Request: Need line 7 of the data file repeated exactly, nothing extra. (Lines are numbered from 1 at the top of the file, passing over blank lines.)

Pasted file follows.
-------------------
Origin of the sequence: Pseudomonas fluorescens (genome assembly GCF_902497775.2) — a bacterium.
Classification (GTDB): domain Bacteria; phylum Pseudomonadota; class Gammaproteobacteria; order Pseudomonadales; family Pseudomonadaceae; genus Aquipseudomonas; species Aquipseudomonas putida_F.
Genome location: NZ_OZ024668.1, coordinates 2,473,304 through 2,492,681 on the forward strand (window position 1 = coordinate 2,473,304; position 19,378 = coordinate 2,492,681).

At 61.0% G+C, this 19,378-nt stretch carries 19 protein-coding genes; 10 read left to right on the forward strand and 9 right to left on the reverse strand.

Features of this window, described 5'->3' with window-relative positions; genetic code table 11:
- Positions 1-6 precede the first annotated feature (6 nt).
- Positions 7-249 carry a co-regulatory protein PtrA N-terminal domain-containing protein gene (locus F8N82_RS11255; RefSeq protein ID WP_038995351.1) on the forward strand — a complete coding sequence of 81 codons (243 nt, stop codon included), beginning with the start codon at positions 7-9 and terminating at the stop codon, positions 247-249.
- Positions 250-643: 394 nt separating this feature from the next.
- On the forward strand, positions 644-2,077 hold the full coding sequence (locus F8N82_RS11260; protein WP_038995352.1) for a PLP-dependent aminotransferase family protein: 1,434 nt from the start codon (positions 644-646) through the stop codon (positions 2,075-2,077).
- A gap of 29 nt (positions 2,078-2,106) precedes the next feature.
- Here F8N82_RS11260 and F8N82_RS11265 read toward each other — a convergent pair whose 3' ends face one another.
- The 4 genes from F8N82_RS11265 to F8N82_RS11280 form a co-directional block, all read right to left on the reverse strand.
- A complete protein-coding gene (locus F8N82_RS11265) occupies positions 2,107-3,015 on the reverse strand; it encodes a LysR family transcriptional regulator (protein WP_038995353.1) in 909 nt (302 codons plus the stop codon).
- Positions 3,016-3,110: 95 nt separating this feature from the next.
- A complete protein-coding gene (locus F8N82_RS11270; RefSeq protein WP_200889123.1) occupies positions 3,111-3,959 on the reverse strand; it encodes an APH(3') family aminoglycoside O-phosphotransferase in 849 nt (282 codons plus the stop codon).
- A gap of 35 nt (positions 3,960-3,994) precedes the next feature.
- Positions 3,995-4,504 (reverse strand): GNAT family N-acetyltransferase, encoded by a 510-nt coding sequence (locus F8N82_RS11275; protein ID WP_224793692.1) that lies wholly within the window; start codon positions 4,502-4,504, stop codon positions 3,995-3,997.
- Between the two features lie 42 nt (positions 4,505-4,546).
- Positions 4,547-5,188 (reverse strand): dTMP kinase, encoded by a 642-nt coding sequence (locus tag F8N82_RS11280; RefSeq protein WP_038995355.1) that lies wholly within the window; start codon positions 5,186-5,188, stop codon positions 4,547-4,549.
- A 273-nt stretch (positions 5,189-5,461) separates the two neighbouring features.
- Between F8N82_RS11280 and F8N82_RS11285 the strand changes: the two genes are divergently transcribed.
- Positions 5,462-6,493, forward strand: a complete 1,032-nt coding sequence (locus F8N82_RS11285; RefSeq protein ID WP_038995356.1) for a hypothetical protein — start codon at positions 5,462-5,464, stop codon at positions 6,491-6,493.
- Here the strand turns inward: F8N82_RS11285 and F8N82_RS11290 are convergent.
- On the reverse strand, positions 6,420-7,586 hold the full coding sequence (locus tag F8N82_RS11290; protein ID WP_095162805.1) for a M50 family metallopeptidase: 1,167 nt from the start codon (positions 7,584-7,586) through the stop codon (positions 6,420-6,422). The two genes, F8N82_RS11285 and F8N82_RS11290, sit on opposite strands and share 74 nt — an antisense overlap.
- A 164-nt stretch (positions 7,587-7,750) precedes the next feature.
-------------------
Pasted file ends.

- Positions 7-249 carry a co-regulatory protein PtrA N-terminal domain-containing protein gene (locus F8N82_RS11255; RefSeq protein ID WP_038995351.1) on the forward strand — a complete coding sequence of 81 codons (243 nt, stop codon included), beginning with the start codon at positions 7-9 and terminating at the stop codon, positions 247-249.